Quest. Where dyd it begynne?

Answ. Ytt dyd begynne with the  fyrste menne in the este, whych were before the ffyrste manne of the weste, and comynge westlye, ytt hathe broughte herwyth alle comfortes to the wylde and comfortlesse.

Quest. Who dyd brynge ytt westlye?

Answ. The Venetians, whoo beynge grate merchaundes, comed ffyrste ffromme the este ynn Venetia, for the commodytye of marchaundysynge beithe este and weste bey the redde and myddlelonde fees.

Quest. Howe comede ytt yn Engelonde?

Answ. Peter Gower a Grecian, journeyedde ffor kunnyng yn Egypte, and in Syria, and yn everyche londe whereas the Venetians hadde plauntedde maçonrye, and wynnynge entraunce yn al lodges of maçonnes, he lerned muche, and retournedde, and woned yn Grecia Magna, wacksynge, and becommynge a myghtye wyseacre, and gratelyche renowned, and her he framed a grate lodge at Groton, and maked manye maçonnes, some whereoffe dyde journeye yn Fraunce, and maked manye maçonnes, wherefromme, yn processe of tyme, the arte passed yn Engelonde.

Quest. Dothe maçonnes descouer here artes unto odhers?

Answ. Peter Gower, whenne he journeyede to lernne, was ffyrste made, and anonne techedde; evenne soe shulde all odhers beyn recht. Natheless maçonnes hauethe alweys, yn everyche tyme, from tyme to tyme, communycatedde to mannkynde soche of her secrettes as generallyche myghte be usefulle; they haueth keped backe soche allein as shulde be harmfulle yff they comed yn euylle haundes, oder soche as ne myghte be holpynge wythouten the techynges to be joynedde herwythe in the lodge, oder soche as do bynde the freres more stronglyche togeder, bey the proffytte and commodytye commynge to the confrerie herfromme.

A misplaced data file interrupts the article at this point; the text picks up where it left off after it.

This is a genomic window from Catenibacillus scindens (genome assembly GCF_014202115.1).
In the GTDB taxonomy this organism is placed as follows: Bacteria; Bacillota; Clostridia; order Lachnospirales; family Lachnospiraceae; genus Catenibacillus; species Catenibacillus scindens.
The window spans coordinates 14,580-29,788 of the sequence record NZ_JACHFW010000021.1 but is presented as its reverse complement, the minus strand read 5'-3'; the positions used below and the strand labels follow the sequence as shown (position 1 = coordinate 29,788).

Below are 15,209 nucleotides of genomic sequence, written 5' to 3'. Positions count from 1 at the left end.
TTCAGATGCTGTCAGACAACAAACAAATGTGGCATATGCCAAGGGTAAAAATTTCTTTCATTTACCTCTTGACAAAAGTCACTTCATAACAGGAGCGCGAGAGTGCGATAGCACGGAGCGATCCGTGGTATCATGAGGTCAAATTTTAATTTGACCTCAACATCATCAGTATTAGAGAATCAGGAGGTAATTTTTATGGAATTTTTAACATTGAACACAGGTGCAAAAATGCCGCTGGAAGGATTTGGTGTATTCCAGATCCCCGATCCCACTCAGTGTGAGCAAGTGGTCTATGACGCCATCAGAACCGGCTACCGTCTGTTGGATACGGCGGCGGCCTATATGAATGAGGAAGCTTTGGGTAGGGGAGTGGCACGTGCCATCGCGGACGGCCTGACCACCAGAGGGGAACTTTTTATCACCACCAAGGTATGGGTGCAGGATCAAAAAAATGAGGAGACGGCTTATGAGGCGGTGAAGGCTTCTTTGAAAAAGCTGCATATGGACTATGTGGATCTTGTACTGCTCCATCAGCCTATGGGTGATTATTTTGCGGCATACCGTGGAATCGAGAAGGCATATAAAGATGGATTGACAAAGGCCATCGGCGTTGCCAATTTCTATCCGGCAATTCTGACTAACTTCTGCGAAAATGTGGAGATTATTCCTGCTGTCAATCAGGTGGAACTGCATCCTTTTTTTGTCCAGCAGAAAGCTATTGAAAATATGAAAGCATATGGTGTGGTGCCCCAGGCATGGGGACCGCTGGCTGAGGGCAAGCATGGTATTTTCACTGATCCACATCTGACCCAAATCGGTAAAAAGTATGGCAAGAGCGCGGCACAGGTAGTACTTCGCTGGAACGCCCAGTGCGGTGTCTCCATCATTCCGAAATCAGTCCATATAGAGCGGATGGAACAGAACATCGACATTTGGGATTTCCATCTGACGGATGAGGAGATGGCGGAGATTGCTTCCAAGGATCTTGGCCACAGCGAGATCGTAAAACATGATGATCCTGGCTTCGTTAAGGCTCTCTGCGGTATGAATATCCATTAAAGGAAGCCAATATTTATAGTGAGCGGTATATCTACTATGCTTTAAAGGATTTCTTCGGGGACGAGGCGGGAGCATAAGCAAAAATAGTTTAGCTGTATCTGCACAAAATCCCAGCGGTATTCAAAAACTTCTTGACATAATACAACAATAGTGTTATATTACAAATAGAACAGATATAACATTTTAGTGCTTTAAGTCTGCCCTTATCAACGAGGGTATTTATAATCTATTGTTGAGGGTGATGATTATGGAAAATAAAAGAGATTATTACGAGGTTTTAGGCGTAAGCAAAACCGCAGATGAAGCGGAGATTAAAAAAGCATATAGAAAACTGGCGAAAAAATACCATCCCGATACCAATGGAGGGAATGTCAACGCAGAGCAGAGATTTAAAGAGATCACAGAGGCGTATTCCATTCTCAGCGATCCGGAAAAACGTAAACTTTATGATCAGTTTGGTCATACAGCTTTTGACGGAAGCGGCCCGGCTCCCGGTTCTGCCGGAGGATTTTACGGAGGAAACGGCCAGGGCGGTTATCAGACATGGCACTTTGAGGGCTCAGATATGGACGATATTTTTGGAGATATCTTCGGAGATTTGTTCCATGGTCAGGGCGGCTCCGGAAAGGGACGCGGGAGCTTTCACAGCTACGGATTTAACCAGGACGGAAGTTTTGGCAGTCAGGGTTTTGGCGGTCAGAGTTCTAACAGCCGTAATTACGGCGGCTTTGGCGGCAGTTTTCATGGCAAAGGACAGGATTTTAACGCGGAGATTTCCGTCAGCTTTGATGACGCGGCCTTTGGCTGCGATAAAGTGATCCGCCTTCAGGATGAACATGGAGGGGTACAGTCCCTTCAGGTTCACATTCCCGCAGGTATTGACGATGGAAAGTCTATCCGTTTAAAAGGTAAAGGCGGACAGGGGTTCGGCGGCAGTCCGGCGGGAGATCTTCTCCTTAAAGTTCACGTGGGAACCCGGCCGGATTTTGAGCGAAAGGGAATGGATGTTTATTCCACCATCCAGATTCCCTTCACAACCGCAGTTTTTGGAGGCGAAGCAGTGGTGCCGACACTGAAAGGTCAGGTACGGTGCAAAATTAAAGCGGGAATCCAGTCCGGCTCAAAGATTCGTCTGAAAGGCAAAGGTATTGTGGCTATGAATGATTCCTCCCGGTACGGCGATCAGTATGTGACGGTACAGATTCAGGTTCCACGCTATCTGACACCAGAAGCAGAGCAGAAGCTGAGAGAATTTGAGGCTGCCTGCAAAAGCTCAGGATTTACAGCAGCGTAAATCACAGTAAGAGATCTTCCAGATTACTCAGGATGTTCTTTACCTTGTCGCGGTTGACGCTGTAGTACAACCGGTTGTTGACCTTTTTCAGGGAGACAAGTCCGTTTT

Quest. Qhatte artes haueth the maçonnes techedde mankynde?

Answ. The artes agricultura, architectura, astronomia, geometria, numeres, musica, poesie, kymistrye, governmente, and relygyonne.

Quest. Howe commethe maçonnes more teachers than odher monne?

Answ. The hemselfe haueth allein in arte of ffyndynge neue artes, whyche arte the ffyrste maçonnes receaued from Godde; by the whyche they fyndethe what artes hem plesethe, and the treu way of techynge the same, whatt odher menne doethe ffynde out, ys onelyche bey chaunce, and herfore but lytel I tro.

Quest. What dothe the maçonnes concele and hyde?